What every best has:
Dryer balls are designed to separate clothes as they tumble, and the constant fluffing and air exchange results in a faster drying time. According to manufacturers, dryer balls also eliminate the need for fabric softeners and dryer sheets. Just toss them into your dryer with a load of laundry.
Dryer balls are made by different companies, but all brands essentially look and function the same. We chose to cover several brands -- which may or may not be officially called Dryer Balls -- in order to provide readers with enough reviews to gather a general consensus.
Popular Mechanics writer Harry Sawyers runs National TV Products' Dryer Balls through a lab test and comes away unimpressed. His biggest complaint is the noise they produce as "the hard plastic clanks audibly against the dryer drum." What's more, Sawyers says they don't make appear to make laundry noticeably softer. They do appear to do a decent job of fluffing clothes, but Carolyn Forte, the director of home appliances and cleaning products at the Good Housekeeping Research Institute, tells Sawyers that other objects -- such as a clean tennis shoe -- will fluff clothes just as well. The Dryer Balls also fall short when it comes to controlling static electricity, he says, something that dryer sheets are designed to do.
Three news stations -- KOMO in Seattle, KCBD in Texas and WJAC in Pennsylvania -- test Dryer Max Dryer Balls and get mixed results. Tish Johnson, a volunteer for KOMO, gives them a thumbs-up, although she says that her laundry is not nearly as soft as when she uses fabric softener. KCBD editors pit Dryer Max Dryer Balls against a fabric sheet by washing two identical loads of laundry. They find the dryer balls made the towels fluffier and reduced the drying time by 15 percent. Charlene Kulick, a volunteer tester at WJAC, gives Dryer Max balls a thumbs-down after running them through a complete cycle. Kulick says the balls created too much noise in the dryer and she had no idea when to replace them.
In a brief review, Erin Huffstetler, guide to frugal living for About.com, also reviews Dryer Max Dryer Balls, listing their pros and cons -- but not disclosing her testing methods. She says the balls do cut energy costs by reducing drying time and soften clothes without the use of chemicals. Echoing the complaints of other reviewers, Huffstetler cites noise and static cling among the product's drawbacks.
User reviews for The Original Dryer Balls at Amazon.com are pretty evenly spilt down the middle. Some owners love them and say they work as advertised, while others say they're very noisy and fall apart easily -- in as little as a week in one case. A few users actually recommend using a tennis ball instead, saying they're cheaper and work just as well, if not better.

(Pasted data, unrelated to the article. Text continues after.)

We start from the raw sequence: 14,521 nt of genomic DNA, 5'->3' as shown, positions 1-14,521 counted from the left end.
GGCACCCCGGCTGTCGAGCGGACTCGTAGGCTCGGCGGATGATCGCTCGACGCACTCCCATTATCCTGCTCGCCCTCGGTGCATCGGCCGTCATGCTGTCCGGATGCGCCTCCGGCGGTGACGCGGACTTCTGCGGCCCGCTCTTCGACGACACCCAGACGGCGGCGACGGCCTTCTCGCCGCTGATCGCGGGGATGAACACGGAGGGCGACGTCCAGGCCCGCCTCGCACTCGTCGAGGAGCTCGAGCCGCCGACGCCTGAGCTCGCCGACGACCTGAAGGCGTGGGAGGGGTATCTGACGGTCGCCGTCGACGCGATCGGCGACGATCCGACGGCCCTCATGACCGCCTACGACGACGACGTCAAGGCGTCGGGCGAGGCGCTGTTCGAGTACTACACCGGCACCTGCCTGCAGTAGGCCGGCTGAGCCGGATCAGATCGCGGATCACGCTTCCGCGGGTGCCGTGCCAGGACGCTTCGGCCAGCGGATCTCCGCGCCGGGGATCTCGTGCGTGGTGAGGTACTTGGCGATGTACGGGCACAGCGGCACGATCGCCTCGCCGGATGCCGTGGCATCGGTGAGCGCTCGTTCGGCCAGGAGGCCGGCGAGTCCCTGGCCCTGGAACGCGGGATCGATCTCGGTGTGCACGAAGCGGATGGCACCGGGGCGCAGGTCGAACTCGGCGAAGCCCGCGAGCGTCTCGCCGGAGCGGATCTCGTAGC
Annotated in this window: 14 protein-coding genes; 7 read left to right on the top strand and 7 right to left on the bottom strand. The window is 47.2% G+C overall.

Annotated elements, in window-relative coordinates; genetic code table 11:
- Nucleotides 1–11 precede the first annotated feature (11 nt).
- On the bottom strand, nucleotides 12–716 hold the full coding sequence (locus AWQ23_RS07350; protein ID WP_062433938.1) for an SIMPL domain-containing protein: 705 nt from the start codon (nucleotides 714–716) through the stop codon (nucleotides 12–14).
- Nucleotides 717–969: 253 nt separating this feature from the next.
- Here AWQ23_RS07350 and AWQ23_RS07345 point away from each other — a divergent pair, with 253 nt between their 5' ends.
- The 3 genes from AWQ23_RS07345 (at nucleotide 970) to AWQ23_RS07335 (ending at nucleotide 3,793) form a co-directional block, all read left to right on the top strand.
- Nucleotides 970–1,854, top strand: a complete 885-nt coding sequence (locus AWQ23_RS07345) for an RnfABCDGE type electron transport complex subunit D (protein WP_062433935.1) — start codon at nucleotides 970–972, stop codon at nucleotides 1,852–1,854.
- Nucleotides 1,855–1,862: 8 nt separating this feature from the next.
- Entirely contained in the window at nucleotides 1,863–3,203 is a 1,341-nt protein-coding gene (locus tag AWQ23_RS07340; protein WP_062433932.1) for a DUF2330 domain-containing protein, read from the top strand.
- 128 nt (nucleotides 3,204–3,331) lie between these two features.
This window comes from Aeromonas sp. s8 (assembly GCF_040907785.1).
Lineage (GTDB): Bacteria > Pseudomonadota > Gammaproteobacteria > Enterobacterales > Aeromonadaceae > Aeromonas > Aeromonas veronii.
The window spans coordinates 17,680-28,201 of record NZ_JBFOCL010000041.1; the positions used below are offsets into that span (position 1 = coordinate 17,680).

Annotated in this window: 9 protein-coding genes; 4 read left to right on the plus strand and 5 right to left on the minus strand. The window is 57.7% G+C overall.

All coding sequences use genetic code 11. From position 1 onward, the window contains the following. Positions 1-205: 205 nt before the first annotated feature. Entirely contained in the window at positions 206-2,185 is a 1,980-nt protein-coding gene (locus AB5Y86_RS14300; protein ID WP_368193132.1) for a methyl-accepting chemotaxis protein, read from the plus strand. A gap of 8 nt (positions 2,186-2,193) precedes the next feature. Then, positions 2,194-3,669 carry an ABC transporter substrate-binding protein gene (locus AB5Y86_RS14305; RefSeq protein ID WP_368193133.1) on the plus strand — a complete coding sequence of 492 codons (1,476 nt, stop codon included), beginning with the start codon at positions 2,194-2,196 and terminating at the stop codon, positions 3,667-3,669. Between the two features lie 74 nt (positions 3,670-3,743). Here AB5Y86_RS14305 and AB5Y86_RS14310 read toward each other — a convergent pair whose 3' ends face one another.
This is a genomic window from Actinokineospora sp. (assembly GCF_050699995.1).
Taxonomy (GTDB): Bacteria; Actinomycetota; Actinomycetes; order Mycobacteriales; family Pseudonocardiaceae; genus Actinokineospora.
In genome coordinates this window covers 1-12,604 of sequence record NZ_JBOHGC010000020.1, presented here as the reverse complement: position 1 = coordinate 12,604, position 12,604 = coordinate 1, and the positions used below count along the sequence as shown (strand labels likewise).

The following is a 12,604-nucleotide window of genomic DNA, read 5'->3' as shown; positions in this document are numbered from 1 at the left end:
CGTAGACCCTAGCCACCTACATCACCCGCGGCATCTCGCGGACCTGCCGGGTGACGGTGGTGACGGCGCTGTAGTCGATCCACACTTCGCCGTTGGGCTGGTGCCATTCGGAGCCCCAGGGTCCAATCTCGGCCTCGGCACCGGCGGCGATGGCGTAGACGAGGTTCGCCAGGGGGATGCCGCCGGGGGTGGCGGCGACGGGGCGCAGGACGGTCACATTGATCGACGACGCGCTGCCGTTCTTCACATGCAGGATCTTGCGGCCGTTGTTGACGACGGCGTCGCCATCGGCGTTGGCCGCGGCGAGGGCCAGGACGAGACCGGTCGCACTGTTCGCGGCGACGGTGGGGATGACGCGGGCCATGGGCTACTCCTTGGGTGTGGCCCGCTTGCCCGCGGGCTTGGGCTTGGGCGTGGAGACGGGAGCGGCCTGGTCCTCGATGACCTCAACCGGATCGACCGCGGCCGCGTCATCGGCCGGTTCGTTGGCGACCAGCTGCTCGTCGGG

"Amy," a blogger at MakesMomHappy.com, writes a lengthy post -- complete with before-and-after photos of her laundry -- praising Mystic Wonders' Wonder Balls. She says they took "10 minutes off the dryer cycle," and her clothes came out incredibly fluffy. However, she points out that Wonder Balls do not alleviate static cling from her towels and says she'll continue to use a dryer sheet along with the balls.
Harry Sawyers tests National TV Products' Dryer Balls to see if they perform as well as the advertisements claim. He is largely unimpressed, saying he notices no difference in his laundry -- aside from a lot of noise while drying clothes -- when using them. He also dislikes the fact that they cannot control static electricity, making them inferior to dryer sheets in his opinion. Sawyers asks Carolyn Forte of the Good Housekeeping Research Institute to weigh in, and she says "a clean sneaker" would be just as effective in fluffing clothes.
In a test for this Seattle news station, volunteer Tish Johnson tries Dryer Max Dryer Balls while drying her sheets. She likes the clean feeling they create, saying, "It feels like if I'd have hung 'em up outside." However, she says the sheets don't come out as soft as they do with dryer sheets. Despite this, she says she'd recommend the product.
Editors compare Dryer Max Dryer Balls to a fabric sheet by washing two identical loads of towels. They come away thoroughly impressed with the Dryer Balls, saying they made the towels fluffier and reduced the drying time by 15 percent.
Charlene Kulick , a volunteer tester for WJAC, uses Dryer Max Anti-Static Balls on a load of her laundry and comes away unimpressed. Her biggest complaint is that they make too much noise while they are in the dryer. She also doesn't like the fact that the manufacturer doesn't indicate when to replace them.
About 20 users have posted reviews for The Original Dryer Balls, and they earn an average rating of 3.5 stars out of 5. Reviews are mixed: Some users say they really like them, and notice their clothes are fluffier and drying time is shorter. Others are disappointed, complaining that the Dryer Balls make a lot of noise in their machines, and one user says they fell apart after about a week.
Erin Huffstetler, About.com's guide to frugal living, reviews Dryer Max Dryer Balls but doesn't provide any details about her testing methods. She does recommend them, saying, "Dryer Max Dryer Balls are a great buy for those looking to cut energy costs or move away from chemical fabric softeners." However, she does encounter some drawbacks, including noise, static cling and a tendency to get stuck in clothes. Note: ConsumerSearch is owned by About.com, but the two don't share an editorial affiliation.
In this detailed post that includes photos, blogger and mother "Amy" raves about her experience with Mystic Wonders' Wonder Balls. She says they reduced her drying time by 10 minutes, making her clothes especially fluffy. Wonder Balls must still be used with a dryer sheet in order to eliminate static electricity, she adds.